Despite the verities of science, we are compelled to tell stories that venture beyond the facts.
The pleasurable feeling that our explanation is the right one—ranging from a modest sense of familiarity to the powerful and sublime “a-ha!”—is meted out by the same reward system in the brain integral to drug, alcohol, and gambling addictions. The reward system extends from the limbic area of the brain, vital to the expression of emotion, to the prefrontal cortex, critical to executive thought. Though still imperfectly understood, it is generally thought that the reward system plays a central role in the promotion and reinforcement of learning. Key to the system, and found primarily within its brain cells, is dopamine, a neurotransmitter that carries and modulates signals among brain cells. Studies consistently show that feeling rewarded is accompanied by a rise in dopamine levels.
This reward system was first noted in the 1950s by two McGill University researchers, James Olds and Peter Milner. Stimulating electrodes were placed in presumed brain reward areas of rats. When allowed full unrestricted access to a lever that, when depressed, would cause the electrodes to fire, the rats quickly learned to repeatedly depress the lever, often to the exclusion of food and water. Realizing that our brains are capable of producing feelings so intense that we choose to ignore such basic drives as hunger and thirst was a first step toward understanding the enormous power of the brain’s reward circuitry.
Critical to understanding how stories spark the brain’s reward system is the theory known as pattern recognition—the brain’s way of piecing together a number of separate components of an image into a coherent picture. The first time you see a lion, for instance, you have to figure out what you’re seeing. At least 30 separate areas of the brain’s visual cortex pitch in, each processing an aspect of the overall image—from the detection of motion and edges, to the register of color and facial features. Collectively they form an overall image of a lion.
Each subsequent exposure to a lion enhances your neural circuitry; the connections among processing regions become more robust and efficient. (This theory, based on the research of Canadian psychologist Donald O. Hebb, a pioneer in studying how people learn, is often stated as “cells that fire together wire together.”) Soon, less input is necessary to recognize the lion. A fleeting glimpse of a partial picture is sufficient for recognition, which occurs via positive feedback from your reward system. Yes, you are assured by your brain, that is a lion.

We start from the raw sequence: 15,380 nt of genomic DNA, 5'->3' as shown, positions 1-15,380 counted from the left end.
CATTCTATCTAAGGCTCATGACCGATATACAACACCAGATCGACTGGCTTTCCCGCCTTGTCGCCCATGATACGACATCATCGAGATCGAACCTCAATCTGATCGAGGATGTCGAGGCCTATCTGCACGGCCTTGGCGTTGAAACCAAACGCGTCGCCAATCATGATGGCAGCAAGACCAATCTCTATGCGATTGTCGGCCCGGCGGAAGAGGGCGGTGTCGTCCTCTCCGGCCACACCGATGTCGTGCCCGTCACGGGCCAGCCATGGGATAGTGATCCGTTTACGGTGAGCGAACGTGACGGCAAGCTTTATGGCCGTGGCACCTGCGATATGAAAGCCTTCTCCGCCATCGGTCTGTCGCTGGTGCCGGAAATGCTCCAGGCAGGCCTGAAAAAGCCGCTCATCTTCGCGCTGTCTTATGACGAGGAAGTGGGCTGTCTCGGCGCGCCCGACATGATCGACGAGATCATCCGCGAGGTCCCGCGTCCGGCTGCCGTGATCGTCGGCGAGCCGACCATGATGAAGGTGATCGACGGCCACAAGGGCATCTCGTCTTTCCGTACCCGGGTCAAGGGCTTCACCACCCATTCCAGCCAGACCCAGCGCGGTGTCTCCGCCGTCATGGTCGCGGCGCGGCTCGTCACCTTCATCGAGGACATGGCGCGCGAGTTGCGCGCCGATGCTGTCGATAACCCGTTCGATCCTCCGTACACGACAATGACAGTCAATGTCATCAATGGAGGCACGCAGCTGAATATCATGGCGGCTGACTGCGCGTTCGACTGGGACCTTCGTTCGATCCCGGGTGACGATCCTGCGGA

An efficient pattern recognition of a lion makes perfect evolutionary sense. If you see a large feline shape moving in some nearby brush, it is unwise to wait until you see the yellows of the lion’s eyes before starting to run up the nearest tree. You need a brain that quickly detects entire shapes from fragments of the total picture and provides you with a powerful sense of the accuracy of this recognition.
One need only think of the recognition of a new pattern that is so profound that it triggers an involuntary “a-ha!” to understand the degree of pleasure that can be associated with learning. It’s no wonder that once a particular pattern-recognition-reward relationship is well grooved into our circuitry, it is hard to shake. In general—outside of addiction, that is—this “stickiness” of a correlation is a good thing. It is through repetition and the sense of familiarity and “rightness” of a correlation that we learn to navigate our way in the world.
Science is in the business of making up stories called hypotheses and testing them, then trying its best to make up better ones. Thought-experiments can be compared to storytelling exercises using well-known characters. What would Sherlock Holmes do if he found a body suspended in a tree with a note strapped to its ankle? What would a light ray being bounced between two mirrors look like to an observer sitting on a train? Once done with their story, scientists go to the lab to test it; writers call editors to see if they will buy it.
People and science are like bread and butter. We are hardwired to need stories; science has storytelling buried deep in its nature. But there is also a problem. We can get our dopamine reward, and walk away with a story in hand, before science has finished testing it. This problem is exacerbated by the fact that the brain, hungry for its pattern-matching dopamine reward, overlooks contradictory or conflicting information whenever possible. A fundamental prerequisite for pattern recognition is the ability to quickly distinguish between similar but not identical inputs. Not being able to pigeonhole an event or idea makes it much more difficult for the brain to label and store it as a discrete memory. Neat and tidy promotes learning; loose ends lead to the “yes, but” of indecision and inability to draw a precise conclusion.